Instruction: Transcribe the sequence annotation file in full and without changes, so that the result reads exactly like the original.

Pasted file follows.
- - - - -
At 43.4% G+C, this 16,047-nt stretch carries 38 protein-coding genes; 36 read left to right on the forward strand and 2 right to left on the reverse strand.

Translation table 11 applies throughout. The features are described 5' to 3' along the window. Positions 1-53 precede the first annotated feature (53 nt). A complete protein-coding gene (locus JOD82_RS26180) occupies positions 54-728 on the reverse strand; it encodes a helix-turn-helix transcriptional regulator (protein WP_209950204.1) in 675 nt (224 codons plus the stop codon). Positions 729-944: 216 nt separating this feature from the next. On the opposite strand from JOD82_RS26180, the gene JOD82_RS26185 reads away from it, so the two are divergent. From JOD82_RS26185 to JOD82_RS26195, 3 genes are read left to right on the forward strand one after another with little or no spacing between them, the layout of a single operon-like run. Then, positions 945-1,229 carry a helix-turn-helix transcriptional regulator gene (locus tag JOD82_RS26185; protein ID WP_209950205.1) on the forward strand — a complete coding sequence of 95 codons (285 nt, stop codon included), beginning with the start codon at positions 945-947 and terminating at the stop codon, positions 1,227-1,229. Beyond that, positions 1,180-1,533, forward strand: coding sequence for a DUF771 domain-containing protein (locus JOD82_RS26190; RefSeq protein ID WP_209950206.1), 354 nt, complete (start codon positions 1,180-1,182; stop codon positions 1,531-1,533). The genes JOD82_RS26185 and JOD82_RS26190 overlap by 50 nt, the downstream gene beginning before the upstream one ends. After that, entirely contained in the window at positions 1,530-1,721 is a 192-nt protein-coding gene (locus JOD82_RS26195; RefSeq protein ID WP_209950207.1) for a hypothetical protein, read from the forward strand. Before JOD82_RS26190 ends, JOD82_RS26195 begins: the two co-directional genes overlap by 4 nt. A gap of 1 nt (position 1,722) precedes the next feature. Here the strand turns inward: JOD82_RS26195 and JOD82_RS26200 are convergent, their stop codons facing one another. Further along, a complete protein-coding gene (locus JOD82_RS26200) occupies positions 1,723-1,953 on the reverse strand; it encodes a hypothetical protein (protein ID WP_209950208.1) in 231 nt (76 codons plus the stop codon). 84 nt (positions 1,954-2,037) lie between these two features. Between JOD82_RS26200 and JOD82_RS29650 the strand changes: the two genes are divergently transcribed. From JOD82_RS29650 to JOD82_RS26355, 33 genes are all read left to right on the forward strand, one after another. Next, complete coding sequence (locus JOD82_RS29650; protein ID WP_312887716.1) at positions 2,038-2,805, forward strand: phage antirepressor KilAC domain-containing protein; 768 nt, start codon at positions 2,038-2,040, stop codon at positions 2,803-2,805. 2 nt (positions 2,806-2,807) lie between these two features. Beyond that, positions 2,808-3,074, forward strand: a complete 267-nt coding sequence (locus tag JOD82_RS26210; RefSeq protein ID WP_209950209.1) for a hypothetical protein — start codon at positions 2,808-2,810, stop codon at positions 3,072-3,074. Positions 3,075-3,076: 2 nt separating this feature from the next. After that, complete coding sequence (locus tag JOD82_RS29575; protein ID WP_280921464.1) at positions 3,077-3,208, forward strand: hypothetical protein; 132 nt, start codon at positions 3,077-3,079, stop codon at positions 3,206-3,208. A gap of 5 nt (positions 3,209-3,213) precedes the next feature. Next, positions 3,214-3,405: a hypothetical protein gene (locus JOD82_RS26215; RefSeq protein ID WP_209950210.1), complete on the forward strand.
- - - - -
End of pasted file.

At 43.4% G+C, this 16,047-nt stretch carries 38 protein-coding genes; 36 read left to right on the forward strand and 2 right to left on the reverse strand.

Translation table 11 applies throughout. The features are described 5' to 3' along the window. Positions 1-53 precede the first annotated feature (53 nt). A complete protein-coding gene (locus JOD82_RS26180) occupies positions 54-728 on the reverse strand; it encodes a helix-turn-helix transcriptional regulator (protein WP_209950204.1) in 675 nt (224 codons plus the stop codon). Positions 729-944: 216 nt separating this feature from the next. On the opposite strand from JOD82_RS26180, the gene JOD82_RS26185 reads away from it, so the two are divergent. From JOD82_RS26185 to JOD82_RS26195, 3 genes are read left to right on the forward strand one after another with little or no spacing between them, the layout of a single operon-like run. Then, positions 945-1,229 carry a helix-turn-helix transcriptional regulator gene (locus tag JOD82_RS26185; protein ID WP_209950205.1) on the forward strand — a complete coding sequence of 95 codons (285 nt, stop codon included), beginning with the start codon at positions 945-947 and terminating at the stop codon, positions 1,227-1,229. Beyond that, positions 1,180-1,533, forward strand: coding sequence for a DUF771 domain-containing protein (locus JOD82_RS26190; RefSeq protein ID WP_209950206.1), 354 nt, complete (start codon positions 1,180-1,182; stop codon positions 1,531-1,533). The genes JOD82_RS26185 and JOD82_RS26190 overlap by 50 nt, the downstream gene beginning before the upstream one ends. After that, entirely contained in the window at positions 1,530-1,721 is a 192-nt protein-coding gene (locus JOD82_RS26195; RefSeq protein ID WP_209950207.1) for a hypothetical protein, read from the forward strand. Before JOD82_RS26190 ends, JOD82_RS26195 begins: the two co-directional genes overlap by 4 nt. A gap of 1 nt (position 1,722) precedes the next feature. Here the strand turns inward: JOD82_RS26195 and JOD82_RS26200 are convergent, their stop codons facing one another. Further along, a complete protein-coding gene (locus JOD82_RS26200) occupies positions 1,723-1,953 on the reverse strand; it encodes a hypothetical protein (protein ID WP_209950208.1) in 231 nt (76 codons plus the stop codon). 84 nt (positions 1,954-2,037) lie between these two features. Between JOD82_RS26200 and JOD82_RS29650 the strand changes: the two genes are divergently transcribed. From JOD82_RS29650 to JOD82_RS26355, 33 genes are all read left to right on the forward strand, one after another. Next, complete coding sequence (locus JOD82_RS29650; protein ID WP_312887716.1) at positions 2,038-2,805, forward strand: phage antirepressor KilAC domain-containing protein; 768 nt, start codon at positions 2,038-2,040, stop codon at positions 2,803-2,805. 2 nt (positions 2,806-2,807) lie between these two features. Beyond that, positions 2,808-3,074, forward strand: a complete 267-nt coding sequence (locus tag JOD82_RS26210; RefSeq protein ID WP_209950209.1) for a hypothetical protein — start codon at positions 2,808-2,810, stop codon at positions 3,072-3,074. Positions 3,075-3,076: 2 nt separating this feature from the next. After that, complete coding sequence (locus tag JOD82_RS29575; protein ID WP_280921464.1) at positions 3,077-3,208, forward strand: hypothetical protein; 132 nt, start codon at positions 3,077-3,079, stop codon at positions 3,206-3,208. A gap of 5 nt (positions 3,209-3,213) precedes the next feature. Next, positions 3,214-3,405: a hypothetical protein gene (locus JOD82_RS26215; RefSeq protein ID WP_209950210.1), complete on the forward strand.